Adipasqu From United States of America, joined Apr 2004, 238 posts, RR: 0 Posted (9 years 2 days 4 hours ago) and read 2726 times:
I know purchasing or leasing new B787's to replace B767's would require a ton of capitol that none of the US Legacy carriers have right now. My question is, if a 20% decrease in fuel burn is realized with the B787 over the B767, at what point (i.e. how expensive does oil have to get...US$70 a barrel?) would any airline, including those under BK protection, have to look at the 20% decrease in fuel burn and replacing an entire B767 fleet as the only way to stay profitable? For those airliners under BK protections, could creditors require and bankroll a radical fleet change, such as a large B787 order, in order to stop the bleeding caused by incredibly high fuel prices?
DAYflyer From United States of America, joined Sep 2004, 3807 posts, RR: 3
Reply 1, posted (9 years 2 days 4 hours ago) and read 2712 times:
Sometimes it is neccessary to spend money to make money, but I don't think that applies here. The fuel saving would easily be eaten up by the lease or purchase cost. As for the 767, it is cheaper to keep an airplane you own than to buy/lease a new one, even if it cost you more in fuel. This is the sole reason the DC-9 is still around with NW.
Is it cheaper to run and own a car with no payments but that requires more fuel and maint, or is it cheaper to make a car payment, pay less in fuel and near zero in maint?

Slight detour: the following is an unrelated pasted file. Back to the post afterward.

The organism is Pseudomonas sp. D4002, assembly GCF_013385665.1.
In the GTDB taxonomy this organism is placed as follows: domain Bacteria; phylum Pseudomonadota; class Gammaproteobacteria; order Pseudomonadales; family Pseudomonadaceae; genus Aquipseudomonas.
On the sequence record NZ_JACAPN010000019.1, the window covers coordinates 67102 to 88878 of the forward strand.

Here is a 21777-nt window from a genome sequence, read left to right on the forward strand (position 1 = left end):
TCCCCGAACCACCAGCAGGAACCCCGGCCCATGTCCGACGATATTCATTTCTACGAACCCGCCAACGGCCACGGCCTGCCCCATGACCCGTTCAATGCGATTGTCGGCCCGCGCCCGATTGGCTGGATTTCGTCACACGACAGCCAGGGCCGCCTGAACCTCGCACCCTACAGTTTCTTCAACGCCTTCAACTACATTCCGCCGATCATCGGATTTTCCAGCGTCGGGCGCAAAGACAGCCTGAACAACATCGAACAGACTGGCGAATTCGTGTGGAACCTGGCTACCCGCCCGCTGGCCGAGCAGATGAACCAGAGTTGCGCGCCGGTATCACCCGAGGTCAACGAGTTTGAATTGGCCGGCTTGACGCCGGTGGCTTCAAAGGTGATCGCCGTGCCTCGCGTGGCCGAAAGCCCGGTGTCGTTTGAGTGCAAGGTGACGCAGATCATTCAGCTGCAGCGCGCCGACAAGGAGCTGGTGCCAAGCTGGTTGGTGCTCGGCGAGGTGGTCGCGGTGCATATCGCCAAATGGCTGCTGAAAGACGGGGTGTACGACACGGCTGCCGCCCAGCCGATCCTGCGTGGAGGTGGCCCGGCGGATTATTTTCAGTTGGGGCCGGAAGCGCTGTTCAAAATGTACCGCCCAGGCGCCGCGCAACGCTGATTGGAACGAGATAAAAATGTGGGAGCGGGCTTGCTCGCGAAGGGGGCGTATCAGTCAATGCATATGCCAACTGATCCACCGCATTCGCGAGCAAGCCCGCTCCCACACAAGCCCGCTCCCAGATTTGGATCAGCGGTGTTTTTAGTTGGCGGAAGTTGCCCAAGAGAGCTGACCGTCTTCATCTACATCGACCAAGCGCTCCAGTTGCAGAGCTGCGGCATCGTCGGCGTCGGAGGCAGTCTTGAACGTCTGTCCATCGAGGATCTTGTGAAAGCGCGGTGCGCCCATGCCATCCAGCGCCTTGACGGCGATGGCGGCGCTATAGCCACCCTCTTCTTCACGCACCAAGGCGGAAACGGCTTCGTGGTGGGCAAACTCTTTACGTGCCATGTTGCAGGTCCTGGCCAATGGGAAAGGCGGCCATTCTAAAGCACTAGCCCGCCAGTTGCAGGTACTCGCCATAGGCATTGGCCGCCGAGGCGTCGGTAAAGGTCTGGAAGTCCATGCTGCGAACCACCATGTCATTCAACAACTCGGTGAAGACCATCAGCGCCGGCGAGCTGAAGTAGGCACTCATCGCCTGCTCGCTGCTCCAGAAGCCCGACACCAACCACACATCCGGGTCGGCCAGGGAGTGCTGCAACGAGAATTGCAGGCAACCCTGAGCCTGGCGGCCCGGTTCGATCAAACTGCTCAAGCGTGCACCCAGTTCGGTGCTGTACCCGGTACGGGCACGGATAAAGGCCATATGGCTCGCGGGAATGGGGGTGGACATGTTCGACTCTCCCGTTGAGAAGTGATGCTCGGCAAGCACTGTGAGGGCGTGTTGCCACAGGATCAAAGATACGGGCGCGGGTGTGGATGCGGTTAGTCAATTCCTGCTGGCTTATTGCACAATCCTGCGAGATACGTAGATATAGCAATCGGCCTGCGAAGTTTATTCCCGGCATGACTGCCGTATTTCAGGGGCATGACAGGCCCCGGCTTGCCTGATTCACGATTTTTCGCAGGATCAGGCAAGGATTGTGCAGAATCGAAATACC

It is always cheaper when you dont have a payment.
Boeing7E7 From , joined Dec 1969, posts, RR:
Reply 2, posted (9 years 2 days 4 hours ago) and read 2691 times:
Three things with the 787 will help carriers:
1. Reduction in fuel burn of a direct replacement - same capacity aircraft which the airlines are capable of filling on a regular basis today. This reduces the one uncontrollable cost.. Fuel.
2. The pricepoint of the 787 is actually cheaper in todays dollars than the 767 family and 757-300, thus Reduced capital cost. Lease rates will be no more than the 767's in use on leases. Fact is, a 767 bought at it's launch time now costs just as much to operate as the last 767 that rolled off the line as a result of increased maintenance and fuel costs.